Heath

CHARLESTON -- Lawsuit Abuse Awareness Week, which is Oct. 10-16, is a timely reminder for West Virginians of the true impact of lawsuit abuse, according to legal watchdog group West Virginia Citizens Against Lawsuit Abuse (WV CALA).

The non-profit organization, which includes more than 30,000 supporters statewide, urged West Virginians to take a more active role in improving the state's legal system.

"Over the years, West Virginia has lost a lot to lawsuit abuse," WV CALA Executive Director Richie Heath said. "Frivolous lawsuit filings have had an enormous impact on our everyday lives, routinely costing our school systems precious tax dollars and even jeopardizing our local parks and playgrounds."

WV CALA points to notable lawsuit filings against Huntington's public parks district -- resulting in one out of every five tax dollars being spent on liability costs -- as an example of what can be lost to lawsuits. School districts have also looked at removing playground equipment as a result of increased exposure to lawsuit filings.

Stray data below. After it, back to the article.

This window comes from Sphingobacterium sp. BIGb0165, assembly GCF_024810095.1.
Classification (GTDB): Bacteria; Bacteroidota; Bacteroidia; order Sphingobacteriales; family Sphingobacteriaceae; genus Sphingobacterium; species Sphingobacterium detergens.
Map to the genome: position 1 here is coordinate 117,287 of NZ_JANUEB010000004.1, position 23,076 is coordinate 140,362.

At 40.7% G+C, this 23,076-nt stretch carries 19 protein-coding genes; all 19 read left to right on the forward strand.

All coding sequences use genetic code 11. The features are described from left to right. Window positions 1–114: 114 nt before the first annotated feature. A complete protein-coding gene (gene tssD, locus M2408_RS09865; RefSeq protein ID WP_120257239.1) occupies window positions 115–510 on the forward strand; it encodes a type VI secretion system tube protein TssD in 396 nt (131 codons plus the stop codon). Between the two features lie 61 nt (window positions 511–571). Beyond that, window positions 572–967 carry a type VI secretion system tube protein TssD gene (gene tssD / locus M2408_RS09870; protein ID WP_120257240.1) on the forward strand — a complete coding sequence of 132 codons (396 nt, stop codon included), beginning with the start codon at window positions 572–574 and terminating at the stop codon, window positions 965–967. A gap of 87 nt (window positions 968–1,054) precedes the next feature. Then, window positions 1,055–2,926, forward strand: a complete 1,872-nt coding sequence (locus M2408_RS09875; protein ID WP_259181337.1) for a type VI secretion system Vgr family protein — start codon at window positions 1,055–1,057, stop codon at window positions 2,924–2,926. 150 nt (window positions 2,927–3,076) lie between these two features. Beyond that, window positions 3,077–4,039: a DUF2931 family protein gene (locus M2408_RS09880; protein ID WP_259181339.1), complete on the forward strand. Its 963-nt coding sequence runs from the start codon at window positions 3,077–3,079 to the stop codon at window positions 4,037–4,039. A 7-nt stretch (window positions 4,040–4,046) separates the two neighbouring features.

WV CALA also notes the proliferation of silly warning labels on all sorts of everyday products ― a phenomenon that is primarily driven by fear of litigation.

"It's amazing to think that something as commonplace as school recess can be lost to lawsuit abuse," Heath said. "There is not an aspect of our lives that isn't impacted by lawsuits.

"When our legal system is abused, we all pay and we all lose."

Noting that West Virginia's lack of a meaningful right of appeal alone has directly cost the state hundreds of jobs and more than $25 million in investment, WV CALA encouraged local residents to join the fight against lawsuit abuse.

West Virginia Citizens Against Lawsuit Abuse is a non-profit group focused on a broad range of issues affecting the state's civil justice system.

For more information about the organization, visit www.wvcala.org.

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